World of Goo is a physics-based game in which one builds structures using balls of goo. Your missions generally revolve around escorting these balls to a tube, which vacuums them to safety. After each completed level, you are given stats on how many moves it took you to reach the end, how many goo balls you saved, and the time you took to do so. The first game that I thought of when I first started playing was the classic Lemmings, where one had to assist the lemmings onscreen to a particular destination. World of Goo, however, does not have as harsh a learning curve but is no less innovative in its concept. Personally, I do not buy or play many puzzle games, but I am impressed with World of Goo. Considering that the game was designed by literally two people, it is much more polished than expected. The graphics are simplistic but vibrant, and the music and sound part of the game is engaging as well. I was also pleased by the physics aspect. The structures you build sway and move in accordance to such factors as wind direction, the size of the base of your creation, the amount of remaining goo balls, etc.
The mechanics are easy to get a grasp of. There are five chapters, which consist of multiple puzzles. Although there is no manual to guide the player, the levels are accompanied by wooden signs that have written clues in case you get confused. Most of the time, I did not need to consult them, but they are entertaining to read regardless.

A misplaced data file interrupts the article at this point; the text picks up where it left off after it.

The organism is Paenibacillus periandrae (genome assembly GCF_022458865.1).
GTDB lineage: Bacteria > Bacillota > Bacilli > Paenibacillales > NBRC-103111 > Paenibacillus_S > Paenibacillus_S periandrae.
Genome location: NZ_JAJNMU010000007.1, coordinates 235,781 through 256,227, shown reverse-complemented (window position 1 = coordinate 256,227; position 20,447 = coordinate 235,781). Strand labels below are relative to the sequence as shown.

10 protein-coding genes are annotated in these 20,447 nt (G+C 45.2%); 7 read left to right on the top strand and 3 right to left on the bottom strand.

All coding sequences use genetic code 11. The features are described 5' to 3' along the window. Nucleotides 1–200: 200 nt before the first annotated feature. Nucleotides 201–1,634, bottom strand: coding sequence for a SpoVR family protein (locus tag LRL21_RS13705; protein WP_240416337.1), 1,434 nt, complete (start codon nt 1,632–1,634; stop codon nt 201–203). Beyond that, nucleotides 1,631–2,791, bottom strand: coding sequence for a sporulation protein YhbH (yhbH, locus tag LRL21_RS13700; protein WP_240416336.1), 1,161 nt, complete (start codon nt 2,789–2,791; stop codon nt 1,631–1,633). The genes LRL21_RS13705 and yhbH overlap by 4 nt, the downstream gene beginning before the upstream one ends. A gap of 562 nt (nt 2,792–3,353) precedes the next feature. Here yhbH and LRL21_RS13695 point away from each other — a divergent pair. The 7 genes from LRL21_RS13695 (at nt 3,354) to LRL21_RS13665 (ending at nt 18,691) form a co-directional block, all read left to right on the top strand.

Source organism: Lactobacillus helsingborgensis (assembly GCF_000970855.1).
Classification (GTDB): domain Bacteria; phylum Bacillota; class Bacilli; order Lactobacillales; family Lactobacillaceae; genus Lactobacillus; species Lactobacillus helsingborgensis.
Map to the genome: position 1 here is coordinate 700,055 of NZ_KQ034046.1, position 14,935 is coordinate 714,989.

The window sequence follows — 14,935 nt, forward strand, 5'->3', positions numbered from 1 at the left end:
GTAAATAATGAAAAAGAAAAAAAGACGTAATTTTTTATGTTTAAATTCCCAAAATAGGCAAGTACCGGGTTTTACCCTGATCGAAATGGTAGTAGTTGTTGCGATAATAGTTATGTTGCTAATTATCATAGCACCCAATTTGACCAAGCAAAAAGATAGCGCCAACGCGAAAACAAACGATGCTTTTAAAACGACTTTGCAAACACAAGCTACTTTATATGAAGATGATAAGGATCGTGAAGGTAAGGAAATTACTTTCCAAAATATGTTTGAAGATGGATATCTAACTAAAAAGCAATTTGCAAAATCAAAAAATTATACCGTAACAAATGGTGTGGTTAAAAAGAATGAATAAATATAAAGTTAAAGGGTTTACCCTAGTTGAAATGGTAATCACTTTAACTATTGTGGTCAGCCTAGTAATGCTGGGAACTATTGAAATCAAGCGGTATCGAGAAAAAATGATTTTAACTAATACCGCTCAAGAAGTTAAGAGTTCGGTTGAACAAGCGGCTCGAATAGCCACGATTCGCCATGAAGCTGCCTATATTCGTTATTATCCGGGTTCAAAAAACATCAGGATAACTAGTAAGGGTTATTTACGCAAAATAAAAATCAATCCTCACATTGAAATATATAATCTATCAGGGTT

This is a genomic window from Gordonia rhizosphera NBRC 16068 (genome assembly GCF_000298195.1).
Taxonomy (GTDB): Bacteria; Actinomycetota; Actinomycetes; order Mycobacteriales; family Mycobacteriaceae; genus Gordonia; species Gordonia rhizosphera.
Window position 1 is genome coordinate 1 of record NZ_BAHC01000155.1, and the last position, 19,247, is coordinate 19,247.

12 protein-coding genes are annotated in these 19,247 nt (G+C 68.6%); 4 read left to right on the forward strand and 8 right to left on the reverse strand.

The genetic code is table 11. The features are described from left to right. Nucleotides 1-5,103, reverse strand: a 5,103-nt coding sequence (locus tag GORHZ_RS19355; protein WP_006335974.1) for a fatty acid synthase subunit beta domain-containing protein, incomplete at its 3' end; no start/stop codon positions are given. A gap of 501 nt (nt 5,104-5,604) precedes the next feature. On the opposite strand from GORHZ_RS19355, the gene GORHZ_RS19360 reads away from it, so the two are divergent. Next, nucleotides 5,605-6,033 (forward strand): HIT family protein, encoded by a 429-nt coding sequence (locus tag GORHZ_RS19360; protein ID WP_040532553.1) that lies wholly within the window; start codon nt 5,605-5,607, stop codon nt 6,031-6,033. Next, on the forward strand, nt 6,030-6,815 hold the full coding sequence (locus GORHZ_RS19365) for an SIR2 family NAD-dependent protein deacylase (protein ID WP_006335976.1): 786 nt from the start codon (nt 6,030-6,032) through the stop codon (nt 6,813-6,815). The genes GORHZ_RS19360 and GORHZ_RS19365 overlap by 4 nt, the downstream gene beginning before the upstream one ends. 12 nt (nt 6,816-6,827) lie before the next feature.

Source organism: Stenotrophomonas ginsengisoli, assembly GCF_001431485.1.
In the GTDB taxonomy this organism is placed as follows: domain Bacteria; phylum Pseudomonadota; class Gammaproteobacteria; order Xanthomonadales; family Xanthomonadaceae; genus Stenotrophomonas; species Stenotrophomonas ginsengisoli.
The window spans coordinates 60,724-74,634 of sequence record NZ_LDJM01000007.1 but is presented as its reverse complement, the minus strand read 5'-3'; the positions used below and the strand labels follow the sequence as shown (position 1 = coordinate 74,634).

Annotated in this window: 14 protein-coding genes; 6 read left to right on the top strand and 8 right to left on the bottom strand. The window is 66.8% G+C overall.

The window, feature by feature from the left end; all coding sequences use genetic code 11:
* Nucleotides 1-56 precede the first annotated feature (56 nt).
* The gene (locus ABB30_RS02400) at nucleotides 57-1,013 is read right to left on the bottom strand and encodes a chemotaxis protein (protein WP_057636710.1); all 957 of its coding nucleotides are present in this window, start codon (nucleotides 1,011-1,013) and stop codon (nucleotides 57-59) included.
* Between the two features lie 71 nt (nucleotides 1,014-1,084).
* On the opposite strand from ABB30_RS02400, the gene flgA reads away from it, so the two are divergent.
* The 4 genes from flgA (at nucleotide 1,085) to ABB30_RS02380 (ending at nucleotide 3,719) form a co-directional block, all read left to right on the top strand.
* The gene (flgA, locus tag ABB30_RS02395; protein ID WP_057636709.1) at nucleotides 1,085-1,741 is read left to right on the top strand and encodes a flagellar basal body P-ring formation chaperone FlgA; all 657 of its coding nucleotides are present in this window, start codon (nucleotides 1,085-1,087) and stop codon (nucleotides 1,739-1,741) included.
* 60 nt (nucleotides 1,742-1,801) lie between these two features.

Despite the basic concept of building structures, the game manages to be creative in some ways. I have encountered several different stages that break the monotony of simply building the highest tower. In one stage, you have to build a structure to the tube at the top of the screen. The one caveat is that you have to build it within a "tumbler, " which rotates and shifts your goo balls' environment; this forces you to build something that can withstand the constant movement of your surroundings. It is fun and challenging at the same time.
The game is only single player, although you can submit your scores to an online leaderboard. Since there is no incentive to play the levels again after beating a puzzle, there is little replay value. Technically, you could go back and try solving them again with as few moves and in as little time as possible, but that would not be sufficient for multiple playthroughs.
The size of the game is fairly small at 67MB. It does not need high system requirements to run, and it is available for Windows, Macintosh and Linux OS.
Considering that I mostly play FPS (first person shooter) games, I currently enjoy playing World of Goo. I paid $0.01 during the game's birthday promotion on their website a couple weeks ago, where users could download a copy of the game for whatever price they wanted. They no longer offer this deal, but you can still obtain the game for a low price. I have seen prices range from $5.00-$20.00 generally, and it is definitely worth it. While there is no reason to play the game again after one or two completions, it does provide a fun and intellectually stimulating experience.